Now that we’ve talked about where The Water Road trilogy takes place, it’s time to shift the focus to the people involved in the story. As you know from earlier WWW entries, nobody in The Water Road trilogy is a “person” in the sense that they’re human beings, but that doesn’t stop me from referring to them as “people” or “persons.”
The most important person in The Water Road trilogy is, without a doubt, Antrey Ranbren. The trilogy’s overall arc is her story, although it folds in a lot of other important characters along the way. Remember the post about how Napoleon’s exile and return sparked the idea that became The Water Road? Well, Antrey is Napoleon (after a fashion).
Antrey is a woman between worlds. In a world divided by species, by nation, and by clan, she has none of them. Antrey is of “mixed heritage” (as they say in more polite circles), product of an Altrerian father and Neldathi mother. Her surname, Ranbren, is a generic one for such offspring. They are generally shunned by both Altrerian and Neldathi societies, often left to fend for themselves in Altrerian brothels (children of mixed heritage cannot have offspring of their own, conveniently enough).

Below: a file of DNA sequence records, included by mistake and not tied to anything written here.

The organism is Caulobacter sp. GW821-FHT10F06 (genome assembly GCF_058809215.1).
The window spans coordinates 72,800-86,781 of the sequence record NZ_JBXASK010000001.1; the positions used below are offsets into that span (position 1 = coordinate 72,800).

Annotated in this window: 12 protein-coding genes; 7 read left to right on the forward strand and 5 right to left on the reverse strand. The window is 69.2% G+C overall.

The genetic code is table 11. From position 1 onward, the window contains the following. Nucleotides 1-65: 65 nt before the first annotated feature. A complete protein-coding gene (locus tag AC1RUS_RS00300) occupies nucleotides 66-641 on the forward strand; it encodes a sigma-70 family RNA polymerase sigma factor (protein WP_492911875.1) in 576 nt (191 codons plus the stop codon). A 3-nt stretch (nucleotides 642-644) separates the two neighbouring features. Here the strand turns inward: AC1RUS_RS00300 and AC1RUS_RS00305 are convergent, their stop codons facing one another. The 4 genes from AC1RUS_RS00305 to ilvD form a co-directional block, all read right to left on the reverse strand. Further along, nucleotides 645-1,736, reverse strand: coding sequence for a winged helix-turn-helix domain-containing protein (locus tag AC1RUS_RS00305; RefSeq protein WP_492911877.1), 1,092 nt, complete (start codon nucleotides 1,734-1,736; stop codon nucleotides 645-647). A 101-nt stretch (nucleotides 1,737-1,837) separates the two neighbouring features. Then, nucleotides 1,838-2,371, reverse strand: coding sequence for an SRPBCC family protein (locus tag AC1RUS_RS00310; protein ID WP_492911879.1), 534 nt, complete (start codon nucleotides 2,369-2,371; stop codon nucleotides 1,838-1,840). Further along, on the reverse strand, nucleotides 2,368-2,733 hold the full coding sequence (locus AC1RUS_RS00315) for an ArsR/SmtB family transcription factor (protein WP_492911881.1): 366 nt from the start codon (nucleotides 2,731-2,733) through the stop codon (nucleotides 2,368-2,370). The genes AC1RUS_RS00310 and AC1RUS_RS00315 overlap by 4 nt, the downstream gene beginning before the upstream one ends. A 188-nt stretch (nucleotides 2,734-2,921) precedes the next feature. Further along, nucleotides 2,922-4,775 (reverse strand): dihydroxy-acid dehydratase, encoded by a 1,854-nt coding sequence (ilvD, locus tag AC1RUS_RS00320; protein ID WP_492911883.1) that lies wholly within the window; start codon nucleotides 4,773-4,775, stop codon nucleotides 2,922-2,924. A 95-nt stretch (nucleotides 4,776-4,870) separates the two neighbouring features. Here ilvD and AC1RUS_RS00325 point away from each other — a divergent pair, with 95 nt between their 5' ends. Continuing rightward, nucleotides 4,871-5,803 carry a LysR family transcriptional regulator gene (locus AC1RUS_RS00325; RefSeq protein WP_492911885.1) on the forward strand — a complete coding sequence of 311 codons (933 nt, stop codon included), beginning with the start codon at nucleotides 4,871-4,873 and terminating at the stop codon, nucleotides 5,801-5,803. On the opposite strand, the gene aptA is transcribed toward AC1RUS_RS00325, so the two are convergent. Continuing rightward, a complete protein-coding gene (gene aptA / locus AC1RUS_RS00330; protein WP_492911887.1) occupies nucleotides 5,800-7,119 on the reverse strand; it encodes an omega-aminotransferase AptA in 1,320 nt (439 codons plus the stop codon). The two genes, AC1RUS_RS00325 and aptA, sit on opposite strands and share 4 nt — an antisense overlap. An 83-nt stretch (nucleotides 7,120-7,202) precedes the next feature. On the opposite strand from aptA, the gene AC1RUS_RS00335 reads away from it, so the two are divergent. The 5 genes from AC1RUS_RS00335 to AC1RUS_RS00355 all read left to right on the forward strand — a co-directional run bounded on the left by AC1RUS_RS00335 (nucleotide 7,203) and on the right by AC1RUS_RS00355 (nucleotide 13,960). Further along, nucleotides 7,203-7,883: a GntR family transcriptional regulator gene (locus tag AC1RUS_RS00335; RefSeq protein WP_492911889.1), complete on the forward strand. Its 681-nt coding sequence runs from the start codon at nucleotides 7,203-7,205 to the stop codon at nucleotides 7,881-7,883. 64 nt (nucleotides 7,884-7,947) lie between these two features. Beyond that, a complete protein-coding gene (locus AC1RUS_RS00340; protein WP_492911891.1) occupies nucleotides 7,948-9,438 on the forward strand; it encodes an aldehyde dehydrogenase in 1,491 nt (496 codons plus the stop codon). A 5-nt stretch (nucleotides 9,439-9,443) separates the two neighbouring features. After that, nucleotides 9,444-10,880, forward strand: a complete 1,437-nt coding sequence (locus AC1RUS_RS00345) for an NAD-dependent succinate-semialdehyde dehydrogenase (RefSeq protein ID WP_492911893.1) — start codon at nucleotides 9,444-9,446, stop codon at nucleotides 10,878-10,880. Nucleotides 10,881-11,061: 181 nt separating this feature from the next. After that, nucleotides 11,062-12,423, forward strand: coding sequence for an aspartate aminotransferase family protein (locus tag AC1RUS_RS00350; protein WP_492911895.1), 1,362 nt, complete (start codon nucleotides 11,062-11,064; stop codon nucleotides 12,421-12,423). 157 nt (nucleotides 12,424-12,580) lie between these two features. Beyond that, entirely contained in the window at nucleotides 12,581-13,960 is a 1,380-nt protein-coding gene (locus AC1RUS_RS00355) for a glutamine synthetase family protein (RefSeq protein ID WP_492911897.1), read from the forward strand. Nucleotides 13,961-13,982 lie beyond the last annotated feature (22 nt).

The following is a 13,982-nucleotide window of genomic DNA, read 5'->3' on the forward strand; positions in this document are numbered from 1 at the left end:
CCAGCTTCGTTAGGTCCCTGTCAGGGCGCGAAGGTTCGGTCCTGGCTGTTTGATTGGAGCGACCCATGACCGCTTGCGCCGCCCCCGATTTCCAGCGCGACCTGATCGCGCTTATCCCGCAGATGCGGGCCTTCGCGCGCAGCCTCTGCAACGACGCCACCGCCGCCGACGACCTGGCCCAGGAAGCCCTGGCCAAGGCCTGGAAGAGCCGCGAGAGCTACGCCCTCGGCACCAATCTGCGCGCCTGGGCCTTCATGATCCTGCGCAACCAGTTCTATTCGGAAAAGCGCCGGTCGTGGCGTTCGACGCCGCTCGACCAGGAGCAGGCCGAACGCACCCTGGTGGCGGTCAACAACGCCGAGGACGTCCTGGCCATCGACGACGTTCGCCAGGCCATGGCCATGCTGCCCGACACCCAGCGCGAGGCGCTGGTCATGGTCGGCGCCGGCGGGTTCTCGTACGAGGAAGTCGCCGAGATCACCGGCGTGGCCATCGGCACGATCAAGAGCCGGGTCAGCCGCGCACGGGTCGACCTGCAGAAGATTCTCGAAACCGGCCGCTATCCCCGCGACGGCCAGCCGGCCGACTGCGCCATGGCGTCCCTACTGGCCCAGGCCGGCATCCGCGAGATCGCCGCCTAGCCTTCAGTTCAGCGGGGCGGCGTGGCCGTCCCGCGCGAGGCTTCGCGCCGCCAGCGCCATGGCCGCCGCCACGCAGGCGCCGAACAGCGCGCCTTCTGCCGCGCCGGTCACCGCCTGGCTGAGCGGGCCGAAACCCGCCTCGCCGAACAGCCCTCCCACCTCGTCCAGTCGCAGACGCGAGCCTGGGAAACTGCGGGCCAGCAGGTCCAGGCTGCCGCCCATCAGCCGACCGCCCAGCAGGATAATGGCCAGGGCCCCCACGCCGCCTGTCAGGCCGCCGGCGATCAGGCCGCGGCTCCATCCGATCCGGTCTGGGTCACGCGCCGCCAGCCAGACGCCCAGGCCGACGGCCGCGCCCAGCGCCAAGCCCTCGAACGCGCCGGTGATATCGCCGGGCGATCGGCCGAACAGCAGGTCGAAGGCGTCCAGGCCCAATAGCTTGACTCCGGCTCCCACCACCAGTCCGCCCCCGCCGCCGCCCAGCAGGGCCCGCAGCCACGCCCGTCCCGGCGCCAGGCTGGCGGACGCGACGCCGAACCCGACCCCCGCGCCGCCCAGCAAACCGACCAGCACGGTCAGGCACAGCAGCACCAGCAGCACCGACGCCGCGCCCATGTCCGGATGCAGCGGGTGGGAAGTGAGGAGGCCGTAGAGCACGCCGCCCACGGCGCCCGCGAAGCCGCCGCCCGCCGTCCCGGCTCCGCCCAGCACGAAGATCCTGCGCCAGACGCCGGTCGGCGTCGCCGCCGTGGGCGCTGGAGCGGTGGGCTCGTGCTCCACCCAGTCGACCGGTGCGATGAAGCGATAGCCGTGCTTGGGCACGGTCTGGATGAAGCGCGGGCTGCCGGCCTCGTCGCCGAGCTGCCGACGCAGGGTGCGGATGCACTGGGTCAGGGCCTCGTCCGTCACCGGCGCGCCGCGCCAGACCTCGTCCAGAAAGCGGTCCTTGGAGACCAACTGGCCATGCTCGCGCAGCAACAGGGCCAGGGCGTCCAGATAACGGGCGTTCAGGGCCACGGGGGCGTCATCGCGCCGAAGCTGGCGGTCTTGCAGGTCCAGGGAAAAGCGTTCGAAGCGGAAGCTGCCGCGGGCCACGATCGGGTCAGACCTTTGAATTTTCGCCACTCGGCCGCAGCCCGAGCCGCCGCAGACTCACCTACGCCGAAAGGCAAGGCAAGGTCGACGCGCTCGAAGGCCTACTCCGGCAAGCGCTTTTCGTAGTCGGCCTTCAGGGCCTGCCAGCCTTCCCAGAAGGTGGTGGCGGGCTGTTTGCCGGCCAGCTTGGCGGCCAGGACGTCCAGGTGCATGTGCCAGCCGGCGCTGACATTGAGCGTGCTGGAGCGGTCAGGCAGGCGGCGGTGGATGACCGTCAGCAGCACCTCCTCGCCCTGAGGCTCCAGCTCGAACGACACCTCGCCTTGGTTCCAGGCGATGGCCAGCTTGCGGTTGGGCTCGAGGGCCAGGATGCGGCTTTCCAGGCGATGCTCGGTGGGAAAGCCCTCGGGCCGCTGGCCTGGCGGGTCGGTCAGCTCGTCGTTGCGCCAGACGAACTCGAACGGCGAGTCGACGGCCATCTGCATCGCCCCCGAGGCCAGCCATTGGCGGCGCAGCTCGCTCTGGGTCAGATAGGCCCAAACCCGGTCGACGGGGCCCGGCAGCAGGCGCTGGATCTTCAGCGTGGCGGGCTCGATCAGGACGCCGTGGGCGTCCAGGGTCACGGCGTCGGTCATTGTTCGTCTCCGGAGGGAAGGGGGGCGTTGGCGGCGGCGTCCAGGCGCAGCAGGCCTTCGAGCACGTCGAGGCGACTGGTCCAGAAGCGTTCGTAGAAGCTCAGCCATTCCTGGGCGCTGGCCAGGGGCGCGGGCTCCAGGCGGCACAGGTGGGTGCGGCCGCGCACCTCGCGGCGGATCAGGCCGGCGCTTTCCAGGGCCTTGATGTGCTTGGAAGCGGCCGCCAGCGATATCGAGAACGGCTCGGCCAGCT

As a result of her parentage, Antrey was exiled from Clan Dost as a youth and made her way to Tolenor, the home of the Triumvirate. There she caught the attention of Alban Ventris, Clerk to the Grand Council of the Triumvirate. Alban took her into his home, taught her to read and write, and made her his assistant. It’s a good life, better than she ever expected, but it doesn’t make her any more a part of regular society:
It wasn’t as if she could blend in with the crowds. The city was jammed full of Altrerians of every shade of green, from the pale northern Telebrians to the dark hued Arborians. With her pale turquoise skin, Antrey was distinctive, a small patch of clear sky on an overcast day. At least she inherited her father’s slight Altrerian frame. It was difficult enough looking different. Having to poke out above the heads of everyone else by a foot or more would have been unbearable. She did her best to try and conceal her otherness. She kept her black hair, from her mother’s side, closely cropped so as to be almost unnoticeable. She did her best to ensure that as little skin was visible to the public as possible. Despite her best efforts, she stood out.
Most importantly, it’s a life that’s put her in a place to learn a secret that will change the whole world, not just hers, forever.